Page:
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Indonesia quake relief unfolds

As the death toll from Saturday's earthquake in Indonesia topped 5,000, faith-based groups were trying to address emergency needs in precarious conditions.

BY SUSAN KIM | BALTIMORE | May 29, 2006


"Families have erected makeshift tarps or tents; the rest are sitting in their yards, picking through the rubble to salvage what they can."

—Galen Carey


As the death toll from Saturday's earthquake in Indonesia topped 5,000, faith-based groups were trying to address emergency needs in precarious conditions.

Hospitals are overrun with thousands of injured patients, and there is a shortage of drinking water, according to government reports.

As many as 200,000 people are homeless, according to reports from the Indonesian Red Cross. Sixty percent of the fatalities were in the Bantul district south of Yogyakarta.

Over the weekend, U.S.-based response groups contacted their staff and partners on the ground in Indonesia. Members of Action by Churches Together (ACT) were coordinating relief efforts.

Three ACT members in Indonesia include the disaster program of the Council of Churches of Indonesia (YTBI), the Christian Health Association (YEU), and Church World Service (CWS). YEU sent medical teams, medicine and equipment. YEU is also evacuating injured children into safer areas. YEU teams reported there is inadequate shelter to protect survivors from the rain at night, a lack of first aid kits and medicines, no adequate latrines or other sanitation facilities, and a need for food and essential non-food items.

YTBI is helping coordinate the distribution of food and medicine, while CWS is assessing damages in Bantul and is distributing relief supplies.

Aftershocks continue in the affected areas, according to ACT, and so the disaster continues to unfold. Heavy rain has also made transporting relief supplies even more difficult.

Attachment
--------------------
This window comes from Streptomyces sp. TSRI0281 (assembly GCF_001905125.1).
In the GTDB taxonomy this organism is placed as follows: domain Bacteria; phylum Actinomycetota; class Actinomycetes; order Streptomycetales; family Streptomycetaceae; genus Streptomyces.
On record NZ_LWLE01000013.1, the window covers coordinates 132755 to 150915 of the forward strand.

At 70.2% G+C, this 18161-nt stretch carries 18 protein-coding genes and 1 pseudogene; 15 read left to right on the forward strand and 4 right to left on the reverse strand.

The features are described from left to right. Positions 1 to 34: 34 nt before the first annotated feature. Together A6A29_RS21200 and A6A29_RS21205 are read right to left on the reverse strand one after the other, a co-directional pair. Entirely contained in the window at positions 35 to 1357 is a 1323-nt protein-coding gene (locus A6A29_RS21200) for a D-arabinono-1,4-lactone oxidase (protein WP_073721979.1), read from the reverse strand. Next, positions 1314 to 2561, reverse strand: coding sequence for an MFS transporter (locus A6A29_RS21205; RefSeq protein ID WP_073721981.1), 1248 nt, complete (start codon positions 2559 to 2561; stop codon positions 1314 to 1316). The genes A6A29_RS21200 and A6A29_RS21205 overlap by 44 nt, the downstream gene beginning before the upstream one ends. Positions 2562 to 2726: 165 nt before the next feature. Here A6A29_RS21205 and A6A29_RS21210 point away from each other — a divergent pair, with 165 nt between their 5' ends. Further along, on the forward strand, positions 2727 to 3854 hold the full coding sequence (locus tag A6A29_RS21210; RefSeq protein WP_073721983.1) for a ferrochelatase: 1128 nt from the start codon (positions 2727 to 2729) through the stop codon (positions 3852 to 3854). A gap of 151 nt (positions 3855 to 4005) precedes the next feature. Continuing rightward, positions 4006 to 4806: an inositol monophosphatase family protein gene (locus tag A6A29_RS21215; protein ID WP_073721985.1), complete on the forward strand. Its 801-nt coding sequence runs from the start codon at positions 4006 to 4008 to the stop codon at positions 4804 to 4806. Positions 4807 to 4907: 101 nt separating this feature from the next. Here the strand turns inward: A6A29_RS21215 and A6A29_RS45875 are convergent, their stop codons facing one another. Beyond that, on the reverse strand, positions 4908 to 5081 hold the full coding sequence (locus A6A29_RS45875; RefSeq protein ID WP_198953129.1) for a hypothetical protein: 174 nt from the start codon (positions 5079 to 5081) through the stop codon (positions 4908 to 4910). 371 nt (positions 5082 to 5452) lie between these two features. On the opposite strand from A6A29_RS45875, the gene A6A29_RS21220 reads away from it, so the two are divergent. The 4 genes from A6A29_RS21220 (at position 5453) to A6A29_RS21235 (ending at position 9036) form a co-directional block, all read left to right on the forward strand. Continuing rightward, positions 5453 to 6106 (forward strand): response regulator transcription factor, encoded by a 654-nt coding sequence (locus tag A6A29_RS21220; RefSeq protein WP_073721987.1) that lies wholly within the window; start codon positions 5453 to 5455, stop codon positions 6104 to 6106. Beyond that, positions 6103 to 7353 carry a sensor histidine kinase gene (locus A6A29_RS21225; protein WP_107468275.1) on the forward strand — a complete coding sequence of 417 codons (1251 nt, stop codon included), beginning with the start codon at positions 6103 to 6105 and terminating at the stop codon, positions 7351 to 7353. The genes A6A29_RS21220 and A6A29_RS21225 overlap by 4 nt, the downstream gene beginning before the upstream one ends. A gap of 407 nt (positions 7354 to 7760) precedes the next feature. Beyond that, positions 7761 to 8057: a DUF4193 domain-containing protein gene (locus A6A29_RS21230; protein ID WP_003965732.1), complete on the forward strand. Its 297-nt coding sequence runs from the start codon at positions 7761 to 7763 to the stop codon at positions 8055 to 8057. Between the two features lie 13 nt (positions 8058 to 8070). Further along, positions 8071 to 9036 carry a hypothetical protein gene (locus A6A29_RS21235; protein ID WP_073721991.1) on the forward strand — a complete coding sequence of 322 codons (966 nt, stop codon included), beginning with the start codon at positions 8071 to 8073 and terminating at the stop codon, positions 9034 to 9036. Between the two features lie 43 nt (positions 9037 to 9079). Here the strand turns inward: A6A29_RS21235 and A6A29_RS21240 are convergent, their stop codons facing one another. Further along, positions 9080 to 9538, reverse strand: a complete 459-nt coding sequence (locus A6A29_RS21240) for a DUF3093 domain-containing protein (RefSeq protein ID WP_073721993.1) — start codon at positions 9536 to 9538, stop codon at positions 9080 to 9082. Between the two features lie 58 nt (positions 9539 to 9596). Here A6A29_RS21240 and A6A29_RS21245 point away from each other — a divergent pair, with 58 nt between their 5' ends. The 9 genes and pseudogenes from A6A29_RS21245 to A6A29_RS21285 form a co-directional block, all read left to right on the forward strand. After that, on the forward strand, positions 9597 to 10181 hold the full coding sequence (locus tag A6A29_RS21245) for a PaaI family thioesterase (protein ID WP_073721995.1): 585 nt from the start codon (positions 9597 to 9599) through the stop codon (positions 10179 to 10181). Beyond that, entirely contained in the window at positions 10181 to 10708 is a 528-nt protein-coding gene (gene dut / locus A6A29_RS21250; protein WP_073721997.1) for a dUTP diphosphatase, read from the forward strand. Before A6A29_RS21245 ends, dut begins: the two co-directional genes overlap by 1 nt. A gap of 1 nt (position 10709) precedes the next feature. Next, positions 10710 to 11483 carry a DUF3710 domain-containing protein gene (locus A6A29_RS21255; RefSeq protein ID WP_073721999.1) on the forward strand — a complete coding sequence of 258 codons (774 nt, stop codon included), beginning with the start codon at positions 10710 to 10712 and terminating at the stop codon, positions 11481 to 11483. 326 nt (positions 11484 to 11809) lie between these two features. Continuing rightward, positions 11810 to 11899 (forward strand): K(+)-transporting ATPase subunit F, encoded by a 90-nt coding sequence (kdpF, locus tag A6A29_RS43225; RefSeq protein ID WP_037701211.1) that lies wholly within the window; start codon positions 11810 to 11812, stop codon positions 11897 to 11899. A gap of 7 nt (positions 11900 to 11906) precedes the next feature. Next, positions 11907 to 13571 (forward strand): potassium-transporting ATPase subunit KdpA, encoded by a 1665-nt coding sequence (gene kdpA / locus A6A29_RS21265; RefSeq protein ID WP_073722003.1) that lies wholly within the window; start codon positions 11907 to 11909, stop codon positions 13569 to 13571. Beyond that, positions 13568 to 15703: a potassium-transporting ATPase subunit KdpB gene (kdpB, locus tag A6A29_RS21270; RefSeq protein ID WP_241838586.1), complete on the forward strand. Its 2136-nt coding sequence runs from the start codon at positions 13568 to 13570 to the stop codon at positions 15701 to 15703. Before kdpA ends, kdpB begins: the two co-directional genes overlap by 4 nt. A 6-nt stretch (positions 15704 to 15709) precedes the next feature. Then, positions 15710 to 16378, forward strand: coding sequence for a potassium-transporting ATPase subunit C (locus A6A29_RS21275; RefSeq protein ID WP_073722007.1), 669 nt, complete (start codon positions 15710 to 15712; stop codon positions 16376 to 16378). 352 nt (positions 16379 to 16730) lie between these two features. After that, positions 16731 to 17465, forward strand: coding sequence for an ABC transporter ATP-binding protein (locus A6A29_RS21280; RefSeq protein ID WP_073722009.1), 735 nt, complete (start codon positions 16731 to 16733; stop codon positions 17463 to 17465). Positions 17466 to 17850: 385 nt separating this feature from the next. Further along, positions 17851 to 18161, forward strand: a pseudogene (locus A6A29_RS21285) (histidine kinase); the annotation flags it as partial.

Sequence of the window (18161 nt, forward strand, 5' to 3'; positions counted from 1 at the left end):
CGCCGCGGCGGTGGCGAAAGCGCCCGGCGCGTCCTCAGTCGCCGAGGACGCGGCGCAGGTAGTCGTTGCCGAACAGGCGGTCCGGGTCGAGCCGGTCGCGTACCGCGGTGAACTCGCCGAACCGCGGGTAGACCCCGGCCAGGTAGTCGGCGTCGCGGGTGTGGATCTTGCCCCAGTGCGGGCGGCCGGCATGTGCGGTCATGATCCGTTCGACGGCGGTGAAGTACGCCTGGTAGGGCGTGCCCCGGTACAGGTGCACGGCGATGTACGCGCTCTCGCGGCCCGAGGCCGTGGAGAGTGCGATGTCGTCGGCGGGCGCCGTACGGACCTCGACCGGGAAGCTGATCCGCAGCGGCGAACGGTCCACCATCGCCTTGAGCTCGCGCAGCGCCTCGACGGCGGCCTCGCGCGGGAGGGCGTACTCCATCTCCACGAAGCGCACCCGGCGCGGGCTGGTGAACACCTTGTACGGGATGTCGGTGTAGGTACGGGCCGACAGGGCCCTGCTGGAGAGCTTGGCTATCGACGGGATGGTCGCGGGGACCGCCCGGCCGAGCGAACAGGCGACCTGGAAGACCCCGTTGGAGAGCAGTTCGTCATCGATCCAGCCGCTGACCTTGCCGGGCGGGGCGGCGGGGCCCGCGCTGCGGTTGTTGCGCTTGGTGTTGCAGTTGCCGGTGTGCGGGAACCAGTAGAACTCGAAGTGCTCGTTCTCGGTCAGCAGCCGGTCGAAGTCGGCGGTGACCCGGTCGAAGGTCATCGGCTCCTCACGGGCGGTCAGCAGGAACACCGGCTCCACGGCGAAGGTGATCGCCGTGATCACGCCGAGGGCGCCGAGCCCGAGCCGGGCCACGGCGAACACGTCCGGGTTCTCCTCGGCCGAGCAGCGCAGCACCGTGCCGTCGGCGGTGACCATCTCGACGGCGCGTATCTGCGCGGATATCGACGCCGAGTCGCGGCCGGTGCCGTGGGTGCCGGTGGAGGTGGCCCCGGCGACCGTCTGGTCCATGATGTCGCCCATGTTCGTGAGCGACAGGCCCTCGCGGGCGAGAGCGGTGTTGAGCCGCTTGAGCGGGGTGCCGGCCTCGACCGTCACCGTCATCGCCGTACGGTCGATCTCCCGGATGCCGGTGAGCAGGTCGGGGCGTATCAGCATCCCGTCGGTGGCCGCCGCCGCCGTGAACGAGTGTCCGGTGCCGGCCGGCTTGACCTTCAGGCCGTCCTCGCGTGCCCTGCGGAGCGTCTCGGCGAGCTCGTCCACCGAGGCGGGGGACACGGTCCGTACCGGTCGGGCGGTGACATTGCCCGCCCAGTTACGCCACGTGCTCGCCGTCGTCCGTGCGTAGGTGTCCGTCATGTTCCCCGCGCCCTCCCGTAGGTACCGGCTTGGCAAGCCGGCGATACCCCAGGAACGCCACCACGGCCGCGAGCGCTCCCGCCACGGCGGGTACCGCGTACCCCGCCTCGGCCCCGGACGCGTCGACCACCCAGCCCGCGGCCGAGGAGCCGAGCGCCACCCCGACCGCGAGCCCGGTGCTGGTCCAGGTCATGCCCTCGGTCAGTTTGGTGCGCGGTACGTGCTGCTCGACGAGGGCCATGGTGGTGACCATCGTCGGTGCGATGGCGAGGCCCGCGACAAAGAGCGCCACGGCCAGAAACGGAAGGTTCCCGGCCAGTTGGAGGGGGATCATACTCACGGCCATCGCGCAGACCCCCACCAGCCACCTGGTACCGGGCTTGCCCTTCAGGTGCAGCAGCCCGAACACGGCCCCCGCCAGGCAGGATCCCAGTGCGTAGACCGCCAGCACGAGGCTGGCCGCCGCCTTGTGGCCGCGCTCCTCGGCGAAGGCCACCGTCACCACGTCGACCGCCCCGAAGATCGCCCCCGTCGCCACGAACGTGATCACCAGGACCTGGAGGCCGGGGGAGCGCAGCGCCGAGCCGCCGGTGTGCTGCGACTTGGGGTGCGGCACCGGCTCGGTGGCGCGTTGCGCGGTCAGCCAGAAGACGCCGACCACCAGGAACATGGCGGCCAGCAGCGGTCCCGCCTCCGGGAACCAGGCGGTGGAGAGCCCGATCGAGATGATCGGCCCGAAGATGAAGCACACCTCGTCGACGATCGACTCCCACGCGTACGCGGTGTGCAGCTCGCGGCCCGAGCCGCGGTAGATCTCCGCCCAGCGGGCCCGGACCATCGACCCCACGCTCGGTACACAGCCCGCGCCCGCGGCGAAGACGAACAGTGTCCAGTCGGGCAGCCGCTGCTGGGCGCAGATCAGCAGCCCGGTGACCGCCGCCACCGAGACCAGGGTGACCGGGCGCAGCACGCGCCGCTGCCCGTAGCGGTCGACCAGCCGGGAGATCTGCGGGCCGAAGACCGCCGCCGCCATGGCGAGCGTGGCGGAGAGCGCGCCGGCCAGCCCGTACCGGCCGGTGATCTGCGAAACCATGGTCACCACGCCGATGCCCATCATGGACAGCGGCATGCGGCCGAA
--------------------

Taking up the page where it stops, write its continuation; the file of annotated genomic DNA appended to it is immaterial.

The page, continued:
However, many faith-based groups were able to respond more quickly to the earthquake since they already had programs in place to care for evacuees from the Merapi volcano. At least some scientists are concerned that the quake could trigger a greater lava flow, adding more pressure inside Merapi. People began evacuating that area May 11.

The Christian Reformed World Relief Committee (CRWRC) sent an assessment team to Yogyakarta early Sunday morning, and additional team members joined the group Monday.

"We visited a smaller village east of Yogyakarta which has thus far received no assistance from any source," said the group's spokesperson, Galen Carey. "Most of the homes have completely collapsed. Families have erected makeshift tarps or tents; the rest are sitting in their yards, picking through the rubble to salvage what they can. Others are nursing their wounded."

CRWRC and its partner agencies distributed more than 8,400 containers of rice, noodles and drinking water to survivors, and are acquiring family-sized tents for those without shelter.

"People are still in shock, not fully comprehending the devastation," Carey said. "They have had little to eat for the past 36 hours and their water is badly contaminated. One man sustained head wounds but was too weak to be moved to the hospital, where, in any case, there are no available beds."

CRWRC will continue to distribute water, shelter, food and health care.

Baptist World Aid and Hungarian Baptist Aid dispatched two rescue teams into the affected area. One team is working in the Bethesda Hospital in Yogyakarta and the other in Bantul and surrounding areas.

Catholic Relief Services (CRS), along with the Caritas network and other Catholic agencies, was also distributing relief supplies. CRS short-term response includes distribution of shelter materials, blankets, hygiene kits, clothes, kitchen sets and family kits to 5,000 families. CRS also funded medical supplies for a local partner that is providing medical attention to 10,000 people in Pundong and shelter to 1,800 people.

Faith-based groups also reported they were already thinking about long-term needs. Thousands of homes have been demolished and will need to be rebuilt. ACT members were making plans to respond for weeks and months to come, and Baptist World Aid was assessing how churches could be involved in later stages of humanitarian relief and rehabilitation.

The 6.3-magnitude quake is the worst disaster to strike Indonesia since the December 26, 2004, tsunami.


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